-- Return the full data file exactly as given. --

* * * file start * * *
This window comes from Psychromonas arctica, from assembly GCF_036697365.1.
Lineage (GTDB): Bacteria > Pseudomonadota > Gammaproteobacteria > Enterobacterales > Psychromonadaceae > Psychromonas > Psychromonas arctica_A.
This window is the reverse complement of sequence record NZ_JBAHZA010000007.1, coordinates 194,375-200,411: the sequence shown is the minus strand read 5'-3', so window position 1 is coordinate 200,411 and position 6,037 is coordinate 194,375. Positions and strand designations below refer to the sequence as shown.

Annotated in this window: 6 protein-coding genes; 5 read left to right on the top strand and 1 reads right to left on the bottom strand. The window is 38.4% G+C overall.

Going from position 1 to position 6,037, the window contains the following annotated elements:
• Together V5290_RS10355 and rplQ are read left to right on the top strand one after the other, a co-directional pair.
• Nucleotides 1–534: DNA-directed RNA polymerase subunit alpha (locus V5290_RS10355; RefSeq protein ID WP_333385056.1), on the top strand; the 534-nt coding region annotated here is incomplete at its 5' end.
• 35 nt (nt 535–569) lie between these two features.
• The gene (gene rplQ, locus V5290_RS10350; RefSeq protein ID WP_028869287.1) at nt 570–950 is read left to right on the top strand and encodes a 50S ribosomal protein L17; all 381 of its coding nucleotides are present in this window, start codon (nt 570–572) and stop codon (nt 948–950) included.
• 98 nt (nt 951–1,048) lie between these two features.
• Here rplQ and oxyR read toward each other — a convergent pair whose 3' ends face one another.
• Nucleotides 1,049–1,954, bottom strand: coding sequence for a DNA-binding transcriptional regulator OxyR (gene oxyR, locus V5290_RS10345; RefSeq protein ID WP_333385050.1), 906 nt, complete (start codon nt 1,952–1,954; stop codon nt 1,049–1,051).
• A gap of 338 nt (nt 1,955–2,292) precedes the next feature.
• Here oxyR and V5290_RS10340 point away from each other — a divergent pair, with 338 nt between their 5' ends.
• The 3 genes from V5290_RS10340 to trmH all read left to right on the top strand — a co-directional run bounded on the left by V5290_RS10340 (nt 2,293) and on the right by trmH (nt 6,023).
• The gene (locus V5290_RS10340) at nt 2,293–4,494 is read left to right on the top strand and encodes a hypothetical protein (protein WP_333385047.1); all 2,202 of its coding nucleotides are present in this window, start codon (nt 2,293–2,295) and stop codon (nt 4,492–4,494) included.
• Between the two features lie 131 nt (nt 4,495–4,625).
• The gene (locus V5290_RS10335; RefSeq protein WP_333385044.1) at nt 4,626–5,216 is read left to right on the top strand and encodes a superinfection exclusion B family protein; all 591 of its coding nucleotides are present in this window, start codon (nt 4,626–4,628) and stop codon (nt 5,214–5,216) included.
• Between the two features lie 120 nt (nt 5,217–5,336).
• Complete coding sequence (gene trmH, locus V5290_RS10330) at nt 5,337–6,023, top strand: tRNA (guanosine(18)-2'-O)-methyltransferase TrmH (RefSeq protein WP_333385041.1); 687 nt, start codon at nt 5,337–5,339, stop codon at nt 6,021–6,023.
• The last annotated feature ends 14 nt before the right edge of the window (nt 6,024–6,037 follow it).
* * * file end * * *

This window comes from Psychromonas arctica, from assembly GCF_036697365.1.
Lineage (GTDB): Bacteria > Pseudomonadota > Gammaproteobacteria > Enterobacterales > Psychromonadaceae > Psychromonas > Psychromonas arctica_A.
This window is the reverse complement of sequence record NZ_JBAHZA010000007.1, coordinates 194,375-200,411: the sequence shown is the minus strand read 5'-3', so window position 1 is coordinate 200,411 and position 6,037 is coordinate 194,375. Positions and strand designations below refer to the sequence as shown.

Annotated in this window: 6 protein-coding genes; 5 read left to right on the top strand and 1 reads right to left on the bottom strand. The window is 38.4% G+C overall.

Going from position 1 to position 6,037, the window contains the following annotated elements:
• Together V5290_RS10355 and rplQ are read left to right on the top strand one after the other, a co-directional pair.
• Nucleotides 1–534: DNA-directed RNA polymerase subunit alpha (locus V5290_RS10355; RefSeq protein ID WP_333385056.1), on the top strand; the 534-nt coding region annotated here is incomplete at its 5' end.
• 35 nt (nt 535–569) lie between these two features.
• The gene (gene rplQ, locus V5290_RS10350; RefSeq protein ID WP_028869287.1) at nt 570–950 is read left to right on the top strand and encodes a 50S ribosomal protein L17; all 381 of its coding nucleotides are present in this window, start codon (nt 570–572) and stop codon (nt 948–950) included.
• 98 nt (nt 951–1,048) lie between these two features.
• Here rplQ and oxyR read toward each other — a convergent pair whose 3' ends face one another.
• Nucleotides 1,049–1,954, bottom strand: coding sequence for a DNA-binding transcriptional regulator OxyR (gene oxyR, locus V5290_RS10345; RefSeq protein ID WP_333385050.1), 906 nt, complete (start codon nt 1,952–1,954; stop codon nt 1,049–1,051).
• A gap of 338 nt (nt 1,955–2,292) precedes the next feature.
• Here oxyR and V5290_RS10340 point away from each other — a divergent pair, with 338 nt between their 5' ends.
• The 3 genes from V5290_RS10340 to trmH all read left to right on the top strand — a co-directional run bounded on the left by V5290_RS10340 (nt 2,293) and on the right by trmH (nt 6,023).
• The gene (locus V5290_RS10340) at nt 2,293–4,494 is read left to right on the top strand and encodes a hypothetical protein (protein WP_333385047.1); all 2,202 of its coding nucleotides are present in this window, start codon (nt 2,293–2,295) and stop codon (nt 4,492–4,494) included.
• Between the two features lie 131 nt (nt 4,495–4,625).
• The gene (locus V5290_RS10335; RefSeq protein WP_333385044.1) at nt 4,626–5,216 is read left to right on the top strand and encodes a superinfection exclusion B family protein; all 591 of its coding nucleotides are present in this window, start codon (nt 4,626–4,628) and stop codon (nt 5,214–5,216) included.
• Between the two features lie 120 nt (nt 5,217–5,336).
• Complete coding sequence (gene trmH, locus V5290_RS10330) at nt 5,337–6,023, top strand: tRNA (guanosine(18)-2'-O)-methyltransferase TrmH (RefSeq protein WP_333385041.1); 687 nt, start codon at nt 5,337–5,339, stop codon at nt 6,021–6,023.
• The last annotated feature ends 14 nt before the right edge of the window (nt 6,024–6,037 follow it).